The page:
Brett Boner (USGA photo)
CHARLOTTE, N.C. (Sept. 26, 2018) – Even early week at the U.S. Mid-Amateur, locals who had meandered out to Charlotte Country Club (or stroke-play companion course Carolina Golf Club) knew Brett Boner
. As he walked under the Charlotte CC clubhouse balcony Saturday after an even-par 71 in stroke play, Boner chatted with nearly everyone.
It’s not surprising considering that Boner was raised at this club, learned to play golf here and was instrumental in securing Carolinas Golf Club, where he is now a member, as the companion course this week. Now, Boner has a shot at becoming an even bigger hero. He will play in Thursday's final match against another North Carolina native, Kevin O’Connell
If this story continues, it could be one for the ages – certainly one of the best golf moments in Boner’s life. On Wednesday, Boner first took down Sam O’Dell in the quarterfinals, 2 up, then went toe-to-toe with arguable favorite Stewart Hagestad
in the semifinals. Boner walked in a 22-foot birdie putt on the difficult par-4 18th to advance, 1 up, with an emotional fist pump and bro hug with Hagestad.
“It was the most thrilling moment of my golf life,” Boner said of the 1-up victory. “I hope there is more tomorrow, and I'm planning on it. I'm pinching myself.”
Even Hagestad noticed the vibe coming out of a hometown crowd that numberered near 300.
“Gosh, he had the crowd on his side and kind of got the ball rolling,” he said. “When you're feeling it, you're feeling it. When you're hot, you're hot. The hole must have got real big for him.”
Boner had been 1 down at the 13th tee, but consecutive birdies at Nos. 14 and 15 turned the match in his favor, and he never let Hagestad back in.
Boner, a two-time Charlotte City Amateur champion, spoke early week of the pressure that hung over him and brother-in-law Stephen Woodard (who went down in the Round of 32) just to qualify for this event. The two are known as some of the better players in the area, but to not even get in the field? It would have been disappointing, to say the least.
Related: Locals Boner, Woodard rep city as U.S. Mid-Am matches begin
So Boner did his homework, eventually deciding on a qualifier at Cedar Brook Country Club in Blue Bell, Pa., because it had Bentgrass greens that were similar to what he is used to. Even though his golf bag didn’t make it on the same flight as he did (“At one point, I thought to myself, ‘This is why you don’t fly somewhere for a qualifier, dummy,’” Boner wrote in his player bio), Boner got them in time to not only play, but win medalist honors.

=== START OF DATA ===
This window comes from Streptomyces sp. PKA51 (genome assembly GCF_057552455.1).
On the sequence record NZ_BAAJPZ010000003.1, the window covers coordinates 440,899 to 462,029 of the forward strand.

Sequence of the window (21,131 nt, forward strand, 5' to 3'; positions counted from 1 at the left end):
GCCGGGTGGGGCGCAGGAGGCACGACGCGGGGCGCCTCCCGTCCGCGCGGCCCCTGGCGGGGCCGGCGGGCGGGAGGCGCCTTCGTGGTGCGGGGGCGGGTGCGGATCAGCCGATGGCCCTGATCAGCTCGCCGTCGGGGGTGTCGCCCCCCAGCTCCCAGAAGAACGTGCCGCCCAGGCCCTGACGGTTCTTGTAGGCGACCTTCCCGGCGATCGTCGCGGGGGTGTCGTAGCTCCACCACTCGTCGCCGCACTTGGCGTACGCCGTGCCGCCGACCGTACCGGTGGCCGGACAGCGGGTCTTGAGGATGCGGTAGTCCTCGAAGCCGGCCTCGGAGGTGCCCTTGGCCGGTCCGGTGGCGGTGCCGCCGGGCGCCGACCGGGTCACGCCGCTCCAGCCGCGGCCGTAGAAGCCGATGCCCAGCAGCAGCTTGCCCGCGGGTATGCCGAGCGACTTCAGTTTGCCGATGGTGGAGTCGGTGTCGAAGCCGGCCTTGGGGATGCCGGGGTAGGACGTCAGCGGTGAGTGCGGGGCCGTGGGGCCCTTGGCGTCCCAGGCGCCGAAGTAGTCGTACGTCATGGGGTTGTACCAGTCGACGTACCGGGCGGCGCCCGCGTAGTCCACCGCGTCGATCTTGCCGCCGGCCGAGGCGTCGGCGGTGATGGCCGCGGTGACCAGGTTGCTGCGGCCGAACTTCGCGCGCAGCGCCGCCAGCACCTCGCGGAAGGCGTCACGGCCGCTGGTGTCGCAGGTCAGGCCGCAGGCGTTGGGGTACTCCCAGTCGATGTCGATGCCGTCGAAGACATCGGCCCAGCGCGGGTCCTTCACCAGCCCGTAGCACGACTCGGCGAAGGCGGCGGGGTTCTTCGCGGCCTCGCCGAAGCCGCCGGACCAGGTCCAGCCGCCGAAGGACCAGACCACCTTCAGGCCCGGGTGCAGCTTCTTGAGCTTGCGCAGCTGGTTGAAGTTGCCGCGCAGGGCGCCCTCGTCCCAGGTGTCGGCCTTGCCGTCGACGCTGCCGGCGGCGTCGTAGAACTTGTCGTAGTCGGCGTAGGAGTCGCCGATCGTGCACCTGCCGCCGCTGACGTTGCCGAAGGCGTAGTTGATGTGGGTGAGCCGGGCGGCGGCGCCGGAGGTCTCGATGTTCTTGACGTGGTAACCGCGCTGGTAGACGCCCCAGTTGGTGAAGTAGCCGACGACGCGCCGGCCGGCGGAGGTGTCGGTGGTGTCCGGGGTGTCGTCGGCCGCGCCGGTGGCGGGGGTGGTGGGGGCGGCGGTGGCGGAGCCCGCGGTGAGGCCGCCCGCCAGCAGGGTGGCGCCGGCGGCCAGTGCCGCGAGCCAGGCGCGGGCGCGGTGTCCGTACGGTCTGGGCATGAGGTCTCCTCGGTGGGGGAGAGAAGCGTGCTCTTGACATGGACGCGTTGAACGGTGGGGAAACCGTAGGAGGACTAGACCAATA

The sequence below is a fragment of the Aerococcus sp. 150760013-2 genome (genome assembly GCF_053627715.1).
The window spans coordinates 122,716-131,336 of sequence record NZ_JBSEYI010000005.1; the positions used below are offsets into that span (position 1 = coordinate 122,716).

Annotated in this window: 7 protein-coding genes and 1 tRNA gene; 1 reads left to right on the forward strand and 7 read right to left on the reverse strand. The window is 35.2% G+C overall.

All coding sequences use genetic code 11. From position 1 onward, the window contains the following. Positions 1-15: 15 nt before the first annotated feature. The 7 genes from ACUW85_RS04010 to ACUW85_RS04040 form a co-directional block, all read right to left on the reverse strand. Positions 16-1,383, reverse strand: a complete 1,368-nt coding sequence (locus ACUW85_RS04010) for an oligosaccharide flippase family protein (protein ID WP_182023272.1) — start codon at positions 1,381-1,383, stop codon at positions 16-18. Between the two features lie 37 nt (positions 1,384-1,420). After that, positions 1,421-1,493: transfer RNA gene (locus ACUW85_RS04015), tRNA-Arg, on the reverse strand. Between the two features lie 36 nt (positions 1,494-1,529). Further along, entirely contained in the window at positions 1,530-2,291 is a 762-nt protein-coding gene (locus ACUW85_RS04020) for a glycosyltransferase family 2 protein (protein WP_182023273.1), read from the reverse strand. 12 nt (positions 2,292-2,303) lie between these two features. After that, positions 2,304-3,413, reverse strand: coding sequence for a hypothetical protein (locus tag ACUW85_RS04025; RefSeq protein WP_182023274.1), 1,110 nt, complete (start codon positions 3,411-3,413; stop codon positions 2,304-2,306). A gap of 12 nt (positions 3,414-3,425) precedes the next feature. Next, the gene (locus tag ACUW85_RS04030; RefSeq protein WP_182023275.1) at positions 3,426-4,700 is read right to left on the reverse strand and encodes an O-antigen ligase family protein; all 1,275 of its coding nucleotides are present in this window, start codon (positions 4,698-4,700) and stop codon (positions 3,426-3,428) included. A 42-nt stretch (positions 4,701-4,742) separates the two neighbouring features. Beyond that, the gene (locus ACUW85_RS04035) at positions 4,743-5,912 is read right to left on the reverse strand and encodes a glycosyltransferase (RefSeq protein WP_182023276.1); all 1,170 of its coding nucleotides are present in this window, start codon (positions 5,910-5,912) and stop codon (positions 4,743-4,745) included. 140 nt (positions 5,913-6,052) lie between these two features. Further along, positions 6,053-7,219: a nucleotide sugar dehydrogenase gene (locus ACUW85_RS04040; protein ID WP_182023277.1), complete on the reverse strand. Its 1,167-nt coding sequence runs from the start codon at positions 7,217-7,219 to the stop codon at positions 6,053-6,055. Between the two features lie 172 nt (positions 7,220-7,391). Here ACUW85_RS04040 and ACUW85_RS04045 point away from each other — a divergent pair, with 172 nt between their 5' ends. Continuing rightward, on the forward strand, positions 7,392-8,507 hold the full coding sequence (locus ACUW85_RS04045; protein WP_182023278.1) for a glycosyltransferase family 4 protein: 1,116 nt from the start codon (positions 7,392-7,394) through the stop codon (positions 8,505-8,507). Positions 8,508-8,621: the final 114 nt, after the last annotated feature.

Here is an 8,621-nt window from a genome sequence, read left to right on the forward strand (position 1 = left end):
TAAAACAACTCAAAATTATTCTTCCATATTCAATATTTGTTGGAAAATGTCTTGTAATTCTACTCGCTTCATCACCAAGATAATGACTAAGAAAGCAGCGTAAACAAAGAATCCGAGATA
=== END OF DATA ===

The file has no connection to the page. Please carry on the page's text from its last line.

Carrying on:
Boner has a chance to become the fourth player in Mid-Amateur history to win the title in his hometown/area. Jim Holtgrieve (St. Louis) won the inaugural championship at Bellerive C.C. in 1981; William Hoffer (Elgin, Ill.) won the next year at Knollwood C.C. in Lake Forest, Ill. (Chicago area) and George Zahringer (New York) won in 2002 at Stanwich Club, his home club.
But taking down O’Connell will be no small task. The 30-year-old from Cary, N.C., has had a breakthrough year in returning to the amateur game. O’Connell was reinstated in 2015 after a shot at playing professionally. His biggest headline came this summer with a win at the Monroe Invitational.
O’Connell, a North Carolina graduate, gave PGA Tour Qualifying School three tries from 2011-13. Now, he looks perhaps more competitive than ever.
“For the last three years now, I’ve been playing everywhere that I can get invites into, mostly in the summertime,” O’Connell said after winning the Monroe.
On Wednesday afternoon, things looked bleak for O’Connell after his tee shot on the par-3 11th hole found the pond fronting the green and went 4 down to Kyler Sauer. But he regrouped with a winning birdie on the par-5 12th, then won the 13th with a par when Sauer flew the green with his approach, and No. 14 with a 16-foot birdie putt. Sauer made a remarkable 20-foot par putt to halve the 15th hole, but on the par-16th, O’Connell converted an 8-foot birdie to square the match.
“When he bogeyed 13 and obviously I made par and won that hole to go only 2-down, it felt like a match again,” O’Connell said. “I kind of felt like I had the momentum. So, certainly I would say hole No. 13 [was the turning point].”
They both halved 17 and 18, although Sauer nearly birdied both holes. His 20-footer on 17 just peeled to the left and his 25-footer on 18 missed on the right by inches.
On the 19th hole – the par-4 10th – Sauer’s 185-yard approach from the right sailed over the green, leaving him an impossible up and down. O’Connell’s second from the fairway safely stopped 15 feet below the hole and a two-putt birdie sent him into the final.
Information from the USGA used in this report
ABOUT THE U.S. Mid-Amateur
The U.S. Mid-Amateur originated in 1981 for the
amateur golfer of at least 25 years of age, the
purpose of which to provide a formal national
championship for the post-college player. 264
begin the championship with two rounds of sroke
qualifying held at two courses, after which the low
(with a playoff if necessary to get the exact number)
advance to single elimination match play.
View Complete Tournament Information